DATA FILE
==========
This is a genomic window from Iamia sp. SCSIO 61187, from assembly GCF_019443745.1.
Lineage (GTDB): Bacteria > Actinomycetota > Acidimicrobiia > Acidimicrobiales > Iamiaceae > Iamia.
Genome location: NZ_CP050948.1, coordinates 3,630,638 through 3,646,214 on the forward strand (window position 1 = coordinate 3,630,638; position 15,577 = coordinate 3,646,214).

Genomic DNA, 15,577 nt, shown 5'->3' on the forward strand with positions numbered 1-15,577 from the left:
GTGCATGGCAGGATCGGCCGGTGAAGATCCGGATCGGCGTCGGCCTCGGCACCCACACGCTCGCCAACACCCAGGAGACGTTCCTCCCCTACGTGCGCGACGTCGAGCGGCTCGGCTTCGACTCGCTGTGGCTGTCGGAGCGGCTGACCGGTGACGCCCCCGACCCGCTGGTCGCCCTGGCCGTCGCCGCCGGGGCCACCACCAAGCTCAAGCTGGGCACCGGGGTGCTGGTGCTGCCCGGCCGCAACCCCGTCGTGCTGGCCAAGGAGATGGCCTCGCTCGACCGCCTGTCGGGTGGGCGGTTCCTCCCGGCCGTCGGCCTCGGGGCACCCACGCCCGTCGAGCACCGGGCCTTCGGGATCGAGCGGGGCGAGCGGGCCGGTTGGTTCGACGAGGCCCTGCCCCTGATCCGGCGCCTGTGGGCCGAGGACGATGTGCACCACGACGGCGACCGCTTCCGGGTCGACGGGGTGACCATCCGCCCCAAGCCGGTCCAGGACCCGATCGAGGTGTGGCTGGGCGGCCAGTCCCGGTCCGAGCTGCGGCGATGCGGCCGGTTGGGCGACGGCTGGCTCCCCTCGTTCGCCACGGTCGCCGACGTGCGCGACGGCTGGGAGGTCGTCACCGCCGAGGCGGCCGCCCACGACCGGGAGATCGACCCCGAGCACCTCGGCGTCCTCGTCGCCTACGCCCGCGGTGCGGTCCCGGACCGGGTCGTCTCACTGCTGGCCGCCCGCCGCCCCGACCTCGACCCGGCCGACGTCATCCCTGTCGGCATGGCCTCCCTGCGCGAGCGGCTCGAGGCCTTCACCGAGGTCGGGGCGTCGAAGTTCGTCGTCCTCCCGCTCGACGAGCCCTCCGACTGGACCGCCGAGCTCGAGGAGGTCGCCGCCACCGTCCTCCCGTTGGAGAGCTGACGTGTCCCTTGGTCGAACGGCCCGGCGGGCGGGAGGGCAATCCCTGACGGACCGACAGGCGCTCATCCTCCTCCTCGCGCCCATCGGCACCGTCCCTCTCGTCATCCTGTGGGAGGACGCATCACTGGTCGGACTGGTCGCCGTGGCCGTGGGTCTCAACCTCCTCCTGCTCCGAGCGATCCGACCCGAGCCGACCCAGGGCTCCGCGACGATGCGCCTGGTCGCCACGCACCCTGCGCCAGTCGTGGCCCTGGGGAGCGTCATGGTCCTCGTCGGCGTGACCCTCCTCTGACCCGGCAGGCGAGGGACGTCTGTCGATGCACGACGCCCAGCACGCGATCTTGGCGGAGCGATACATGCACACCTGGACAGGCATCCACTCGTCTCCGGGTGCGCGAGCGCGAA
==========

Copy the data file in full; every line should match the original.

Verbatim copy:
This is a genomic window from Iamia sp. SCSIO 61187, from assembly GCF_019443745.1.
Lineage (GTDB): Bacteria > Actinomycetota > Acidimicrobiia > Acidimicrobiales > Iamiaceae > Iamia.
Genome location: NZ_CP050948.1, coordinates 3,630,638 through 3,646,214 on the forward strand (window position 1 = coordinate 3,630,638; position 15,577 = coordinate 3,646,214).

Genomic DNA, 15,577 nt, shown 5'->3' on the forward strand with positions numbered 1-15,577 from the left:
GTGCATGGCAGGATCGGCCGGTGAAGATCCGGATCGGCGTCGGCCTCGGCACCCACACGCTCGCCAACACCCAGGAGACGTTCCTCCCCTACGTGCGCGACGTCGAGCGGCTCGGCTTCGACTCGCTGTGGCTGTCGGAGCGGCTGACCGGTGACGCCCCCGACCCGCTGGTCGCCCTGGCCGTCGCCGCCGGGGCCACCACCAAGCTCAAGCTGGGCACCGGGGTGCTGGTGCTGCCCGGCCGCAACCCCGTCGTGCTGGCCAAGGAGATGGCCTCGCTCGACCGCCTGTCGGGTGGGCGGTTCCTCCCGGCCGTCGGCCTCGGGGCACCCACGCCCGTCGAGCACCGGGCCTTCGGGATCGAGCGGGGCGAGCGGGCCGGTTGGTTCGACGAGGCCCTGCCCCTGATCCGGCGCCTGTGGGCCGAGGACGATGTGCACCACGACGGCGACCGCTTCCGGGTCGACGGGGTGACCATCCGCCCCAAGCCGGTCCAGGACCCGATCGAGGTGTGGCTGGGCGGCCAGTCCCGGTCCGAGCTGCGGCGATGCGGCCGGTTGGGCGACGGCTGGCTCCCCTCGTTCGCCACGGTCGCCGACGTGCGCGACGGCTGGGAGGTCGTCACCGCCGAGGCGGCCGCCCACGACCGGGAGATCGACCCCGAGCACCTCGGCGTCCTCGTCGCCTACGCCCGCGGTGCGGTCCCGGACCGGGTCGTCTCACTGCTGGCCGCCCGCCGCCCCGACCTCGACCCGGCCGACGTCATCCCTGTCGGCATGGCCTCCCTGCGCGAGCGGCTCGAGGCCTTCACCGAGGTCGGGGCGTCGAAGTTCGTCGTCCTCCCGCTCGACGAGCCCTCCGACTGGACCGCCGAGCTCGAGGAGGTCGCCGCCACCGTCCTCCCGTTGGAGAGCTGACGTGTCCCTTGGTCGAACGGCCCGGCGGGCGGGAGGGCAATCCCTGACGGACCGACAGGCGCTCATCCTCCTCCTCGCGCCCATCGGCACCGTCCCTCTCGTCATCCTGTGGGAGGACGCATCACTGGTCGGACTGGTCGCCGTGGCCGTGGGTCTCAACCTCCTCCTGCTCCGAGCGATCCGACCCGAGCCGACCCAGGGCTCCGCGACGATGCGCCTGGTCGCCACGCACCCTGCGCCAGTCGTGGCCCTGGGGAGCGTCATGGTCCTCGTCGGCGTGACCCTCCTCTGACCCGGCAGGCGAGGGACGTCTGTCGATGCACGACGCCCAGCACGCGATCTTGGCGGAGCGATACATGCACACCTGGACAGGCATCCACTCGTCTCCGGGTGCGCGAGCGCGAA